America needs more people like James Robertson. Every place needs more people like James Robertson. But that doesn't mean his story isn't disturbing.

The 56-year-old Detroiter was the subject of a profile in the Free Press over the weekend. He walks 21 miles every day, part of a 23-mile commute from his home in the city to his factory job in Rochester Hills, a suburb. He's been doing it five days every week, ever since his old Honda bit the dust. His route takes him through rough neighborhoods and he leaves work well in the middle of the night. This being Detroit, he also reckons with snow drifts and sub-freezing temperatures regularly during the winter.

But Robertson is impressively upbeat about it:

"I sleep a lot on the weekend, yes I do," he says, sounding a little amazed at his schedule. He also catches zzz's on his bus rides. Whatever it takes to get to his job, Robertson does it.

"I can't imagine not working," he says.

There are some fringe benefits. Robertson's boss' wife feeds him delicious home-cooked Southern meals. Still: pretty grueling.

The reaction has been appropriately positive. Robertson was already something of a role model for his co-workers, and readers responded to the story generously, donating $70,000 and counting to help him get a new car. That's great for Robertson. But this isn't a feel-good story—it's a story about policy failures, structural economic obstacles, and about what it takes to keep working despite those challenges. Robertson is no doubt deserving, but it'll take larger changes to help other people who face similar struggles.

Transportation

Let's start with the obvious problem here: lack of mass-transit options. Robertson used to drive to his job, but his 1988 Accord gave out 10 years ago. In car-obsessed Motor City, that's bad news. Robertson's $10.55 per hour pay is more than a buck-fifty higher than the living wage in Wayne County, but it's still not enough for him to get a new car and insure and maintain it. The Freep's Bill Laitner reports:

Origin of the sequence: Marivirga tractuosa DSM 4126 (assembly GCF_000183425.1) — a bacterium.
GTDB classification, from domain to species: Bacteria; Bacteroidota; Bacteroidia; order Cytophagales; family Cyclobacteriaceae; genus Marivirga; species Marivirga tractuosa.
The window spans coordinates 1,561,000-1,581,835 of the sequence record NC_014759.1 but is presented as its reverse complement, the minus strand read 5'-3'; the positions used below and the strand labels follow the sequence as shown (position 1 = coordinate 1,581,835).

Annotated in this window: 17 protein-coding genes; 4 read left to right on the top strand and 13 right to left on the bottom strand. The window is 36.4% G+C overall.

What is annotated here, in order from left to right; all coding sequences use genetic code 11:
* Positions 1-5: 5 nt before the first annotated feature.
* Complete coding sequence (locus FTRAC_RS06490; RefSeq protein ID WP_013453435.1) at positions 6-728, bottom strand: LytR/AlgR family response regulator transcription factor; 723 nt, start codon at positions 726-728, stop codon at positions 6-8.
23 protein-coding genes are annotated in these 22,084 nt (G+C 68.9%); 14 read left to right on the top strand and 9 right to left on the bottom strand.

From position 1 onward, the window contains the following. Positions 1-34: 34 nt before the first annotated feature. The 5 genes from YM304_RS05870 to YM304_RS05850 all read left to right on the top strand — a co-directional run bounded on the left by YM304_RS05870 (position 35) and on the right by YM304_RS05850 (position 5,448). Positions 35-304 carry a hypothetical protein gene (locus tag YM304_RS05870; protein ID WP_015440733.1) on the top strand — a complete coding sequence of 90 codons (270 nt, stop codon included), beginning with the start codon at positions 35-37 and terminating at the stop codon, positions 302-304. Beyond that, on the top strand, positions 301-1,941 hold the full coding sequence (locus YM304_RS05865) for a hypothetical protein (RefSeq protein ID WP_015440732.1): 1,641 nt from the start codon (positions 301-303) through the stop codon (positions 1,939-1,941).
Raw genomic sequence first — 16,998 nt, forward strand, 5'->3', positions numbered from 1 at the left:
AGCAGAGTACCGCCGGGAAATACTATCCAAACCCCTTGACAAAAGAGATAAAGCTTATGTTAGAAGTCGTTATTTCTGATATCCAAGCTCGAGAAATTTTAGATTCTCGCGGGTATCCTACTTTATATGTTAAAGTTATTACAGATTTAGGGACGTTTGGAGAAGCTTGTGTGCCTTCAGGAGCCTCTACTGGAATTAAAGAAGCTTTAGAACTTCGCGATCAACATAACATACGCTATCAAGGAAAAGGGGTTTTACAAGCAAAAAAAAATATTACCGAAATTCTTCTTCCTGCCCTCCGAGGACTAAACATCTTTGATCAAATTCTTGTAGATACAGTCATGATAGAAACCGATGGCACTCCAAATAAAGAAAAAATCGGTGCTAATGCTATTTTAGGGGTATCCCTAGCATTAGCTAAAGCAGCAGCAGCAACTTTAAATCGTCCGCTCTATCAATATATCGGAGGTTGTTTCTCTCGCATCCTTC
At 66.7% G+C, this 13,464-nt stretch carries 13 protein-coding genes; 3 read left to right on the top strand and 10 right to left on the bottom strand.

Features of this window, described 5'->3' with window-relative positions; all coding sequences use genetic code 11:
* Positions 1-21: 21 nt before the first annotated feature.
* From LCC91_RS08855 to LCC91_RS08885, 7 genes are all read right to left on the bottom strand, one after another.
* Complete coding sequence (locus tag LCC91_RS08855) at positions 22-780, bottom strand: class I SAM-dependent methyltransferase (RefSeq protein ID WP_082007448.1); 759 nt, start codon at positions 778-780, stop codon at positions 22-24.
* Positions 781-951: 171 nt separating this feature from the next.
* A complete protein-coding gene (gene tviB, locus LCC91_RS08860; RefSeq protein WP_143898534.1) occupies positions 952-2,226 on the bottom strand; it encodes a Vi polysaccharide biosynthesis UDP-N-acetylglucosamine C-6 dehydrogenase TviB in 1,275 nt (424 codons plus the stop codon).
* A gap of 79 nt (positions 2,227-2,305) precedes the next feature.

Robertson's 23-mile commute from home takes four hours. It's so time-consuming because he must traverse the no-bus land of rolling Rochester Hills. It's one of scores of tri-county communities (nearly 40 in Oakland County alone) where voters opted not to pay the SMART transit millage. So it has no fixed-route bus service.

Once he gets to Troy and Detroit, Robertson is back in bus country. But even there, the bus schedules are thin in a region that is relentlessly auto-centric.

Detroit has never been big on mass transit—car companies helped hasten the demise of streetcars—but it's gotten worse over the last five years. Even as the city shrinks and people struggle, there are fewer options for transportation. But with unemployment rates inside the city at nearly 25 percent, workers have to leave the city limits for work. The Detroit area overall has a much rosier 7 percent unemployment rate. (A transportation official told the paper that Robertson might qualify for a special service for low-income workers.)

Mobility

That, in turn, points to one of the big problems in the economic recovery: While there were often jobs available in the United States, they weren't where workers needed them. It's all well and good to say that people should move, but of course it's not that easy. People are tethered by underwater mortgages, family ties, and the high costs of relocations. The Detroit metropolitan area is a microcosm of geographic inequality. Even as the city suffers a shrinking population, limited services, water shutoffs, and high crime, adjoining Oakland County, where Robertson works, is booming.